The Greatheart Silver Problem
by Art Bollmann
Ever since the days of Buntline and Dumas, there has been a
long tradition of thinly disguising the exploits of real people under
a thin veil of fiction. Many scholars have devoted a great deal of
time and energy into separating fact from fiction in a number of
works that have been taken as mere entertainment, rather than history.
Among scholars, one of the most heavily contested documents has
been the book "Greatheart Silver" by P.J. Farmer. Some scholars, such
as Dr. W. Eckert of America, have questioned the veracity of this work, while provisionally accepting it.
Others, such as Dr. Mengel of Australia, have argued that some
version of the events are true. This essay will argue that both of
them are wrong.
At first glance, it would appear that Eckert is correct. The
opening document in this book, "Showdown at Shootout" describes the
violent death of a number of heroes, including thinly disguised
versions of the Shadow, Doc Savage, James Bond and many others.
Subsequent history has shown many of these heroes to be alive.
Mengel has speculated that this event was an elaborately
staged hoax. Although this may be possible, it still seems to
strain credibility, especially when one considers that Savage had
been missing from the public eyes for decades when the event happened.
Despite this, we cannot dismiss the historicity of Greatheart
Silver. Military records exist concerning him, and so do elaborate
genealogical records, which show him to be related to the pirate,
Long John Silver, and to the cowboy, Silvertip. The truth is, as
usual, both much simpler and more complex than it first appears.
In order to explain this, we must turn first to one of the
greatest intelligence agents the world has ever known, the man
tentatively identified as A.K. Rassendyll and best known as the
Shadow. A master of what came to be known as disinformation, the
Shadow utilized a vast array of media, including books, film, radio
and comics to present a number of conflicting accounts about his
identity. At various times, he was presented as a radio show host, a
millionaire playboy who could turn invisible, a green suited
superhero and a man with a hideously scarred face. One of the most
interesting things he ever did, however, was to adapt a variant of an
old alias, that of Phwombly, and masquerade as a senile, unbalanced
remnant of his former self. (One is almost tempted to say he was a
'shadow" of his former self.)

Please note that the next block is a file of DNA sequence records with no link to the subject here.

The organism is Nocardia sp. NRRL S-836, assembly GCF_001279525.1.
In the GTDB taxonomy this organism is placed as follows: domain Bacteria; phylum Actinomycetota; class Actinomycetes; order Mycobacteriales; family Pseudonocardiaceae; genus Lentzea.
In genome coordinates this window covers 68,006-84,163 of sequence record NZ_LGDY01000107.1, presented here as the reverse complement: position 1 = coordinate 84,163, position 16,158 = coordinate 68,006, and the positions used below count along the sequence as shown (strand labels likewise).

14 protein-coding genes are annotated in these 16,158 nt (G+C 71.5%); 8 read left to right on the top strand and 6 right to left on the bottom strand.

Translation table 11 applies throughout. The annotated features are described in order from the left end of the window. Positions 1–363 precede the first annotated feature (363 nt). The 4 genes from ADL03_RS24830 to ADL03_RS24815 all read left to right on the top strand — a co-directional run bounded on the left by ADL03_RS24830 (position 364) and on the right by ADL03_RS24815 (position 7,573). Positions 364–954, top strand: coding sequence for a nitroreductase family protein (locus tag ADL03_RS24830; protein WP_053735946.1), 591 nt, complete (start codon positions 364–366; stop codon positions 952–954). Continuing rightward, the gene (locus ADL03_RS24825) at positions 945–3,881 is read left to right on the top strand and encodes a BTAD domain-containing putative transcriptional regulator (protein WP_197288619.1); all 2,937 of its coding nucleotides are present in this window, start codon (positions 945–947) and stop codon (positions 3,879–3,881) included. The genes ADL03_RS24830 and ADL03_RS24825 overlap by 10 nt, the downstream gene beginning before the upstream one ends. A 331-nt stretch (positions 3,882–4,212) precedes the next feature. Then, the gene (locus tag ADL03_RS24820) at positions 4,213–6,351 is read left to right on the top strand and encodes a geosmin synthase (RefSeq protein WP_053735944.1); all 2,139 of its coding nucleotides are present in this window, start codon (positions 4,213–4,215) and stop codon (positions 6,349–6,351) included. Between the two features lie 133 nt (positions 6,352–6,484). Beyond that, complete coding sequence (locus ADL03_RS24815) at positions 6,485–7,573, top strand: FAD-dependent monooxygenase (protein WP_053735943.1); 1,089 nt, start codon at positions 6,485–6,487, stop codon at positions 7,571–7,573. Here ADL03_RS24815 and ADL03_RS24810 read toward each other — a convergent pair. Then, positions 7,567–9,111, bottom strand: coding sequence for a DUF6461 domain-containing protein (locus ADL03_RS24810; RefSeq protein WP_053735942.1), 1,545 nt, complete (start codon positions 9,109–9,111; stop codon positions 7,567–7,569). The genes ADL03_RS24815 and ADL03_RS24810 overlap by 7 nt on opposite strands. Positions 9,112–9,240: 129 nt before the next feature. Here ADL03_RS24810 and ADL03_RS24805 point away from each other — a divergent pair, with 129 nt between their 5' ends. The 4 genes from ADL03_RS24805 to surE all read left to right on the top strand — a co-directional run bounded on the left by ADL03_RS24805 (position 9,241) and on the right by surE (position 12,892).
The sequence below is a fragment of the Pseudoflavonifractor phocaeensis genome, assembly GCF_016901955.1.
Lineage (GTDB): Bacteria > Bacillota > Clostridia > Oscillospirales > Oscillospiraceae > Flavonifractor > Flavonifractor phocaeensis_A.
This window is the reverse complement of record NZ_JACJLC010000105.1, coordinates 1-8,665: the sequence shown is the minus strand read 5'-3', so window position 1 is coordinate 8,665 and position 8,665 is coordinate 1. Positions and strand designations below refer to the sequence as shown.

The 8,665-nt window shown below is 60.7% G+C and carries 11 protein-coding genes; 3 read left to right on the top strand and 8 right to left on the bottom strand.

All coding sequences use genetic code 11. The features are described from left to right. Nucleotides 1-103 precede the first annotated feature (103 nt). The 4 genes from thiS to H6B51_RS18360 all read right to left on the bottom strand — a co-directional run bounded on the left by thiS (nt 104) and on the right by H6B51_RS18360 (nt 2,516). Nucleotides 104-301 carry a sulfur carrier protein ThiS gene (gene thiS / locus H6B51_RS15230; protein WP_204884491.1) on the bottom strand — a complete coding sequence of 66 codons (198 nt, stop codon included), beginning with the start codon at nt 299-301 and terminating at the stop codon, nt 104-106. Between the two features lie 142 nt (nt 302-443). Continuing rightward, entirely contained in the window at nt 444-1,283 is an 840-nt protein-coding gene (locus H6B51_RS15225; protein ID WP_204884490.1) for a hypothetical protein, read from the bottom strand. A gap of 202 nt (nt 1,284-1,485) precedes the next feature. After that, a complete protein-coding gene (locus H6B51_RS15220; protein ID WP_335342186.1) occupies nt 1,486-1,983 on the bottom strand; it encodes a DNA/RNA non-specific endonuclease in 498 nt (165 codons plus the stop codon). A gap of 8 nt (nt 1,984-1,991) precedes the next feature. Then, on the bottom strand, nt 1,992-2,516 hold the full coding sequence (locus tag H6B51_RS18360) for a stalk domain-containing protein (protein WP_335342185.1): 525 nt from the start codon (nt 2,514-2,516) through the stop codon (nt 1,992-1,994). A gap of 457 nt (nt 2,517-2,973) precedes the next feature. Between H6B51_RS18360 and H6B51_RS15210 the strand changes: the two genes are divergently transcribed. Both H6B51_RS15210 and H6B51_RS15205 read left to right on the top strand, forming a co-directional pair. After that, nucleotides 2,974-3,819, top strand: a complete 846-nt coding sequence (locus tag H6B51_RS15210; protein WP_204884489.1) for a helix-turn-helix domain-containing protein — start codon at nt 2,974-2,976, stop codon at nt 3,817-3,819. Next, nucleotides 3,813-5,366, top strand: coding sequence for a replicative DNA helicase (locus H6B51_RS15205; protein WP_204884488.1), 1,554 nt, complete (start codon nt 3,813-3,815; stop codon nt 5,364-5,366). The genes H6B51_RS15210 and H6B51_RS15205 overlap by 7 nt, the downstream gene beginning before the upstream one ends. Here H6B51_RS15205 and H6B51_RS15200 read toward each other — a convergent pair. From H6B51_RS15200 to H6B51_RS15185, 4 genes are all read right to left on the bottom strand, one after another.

It is unknown why he did this, but it is documented that he
did so by none other than his nephew, Cordwainer Bird. This disguise
is also the one used in his adventure with Silver.
But this adventure never really happened? Right?
Probably not. We must remember that this adventure was
written by none other than THE Philip Josť Farmer. Although a truly
commendable scholar, Farmer in the past has not shown himself to be
above collaborating with his subjects in the interests of justice.
That he helped the Shadow spread disinformation about himself is well
documented. (For example, Farmer once spread the rumor that the
Shadow, G-8 and the Spider were the same person. It seems that the
Shadow was trying to create as much confusion about himself as
possible at that point in history.)
As has been mentioned, it is unknown why the Shadow did so.
Certainly, he still had many enemies, including the true Lamont
Cranston and the remnants of the spy organization CYPHER. He also
had to conceal the existence of the kingdom of Shamballah, and may
have been attempting to prove conclusively that he had never existed.
But, for whatever reason, he contacted Farmer, who was in the
process of writing a series of biographical articles about Greatheart
Silver. With Silver's consent, he made the first one a purely
fictional account of a great shootout involving the deaths of a
number of thinly disguised real people. This aided the Shadow's
purposes, with the public confused as to whether the Shadow and a
number of other figures were dead, fictional characters or something
And the confusion has continued to this day.
Ellison., Harlan "The New York Review of Bird"
Farmer, Philip Josť, Greatheart Silver
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All rights reserved. The text of this article is copyright 2001 by the author, Art Bollmann. No copying or reproduction of this story or any portions thereof in any form whatsoever is permitted without prior written permission and consent of the author.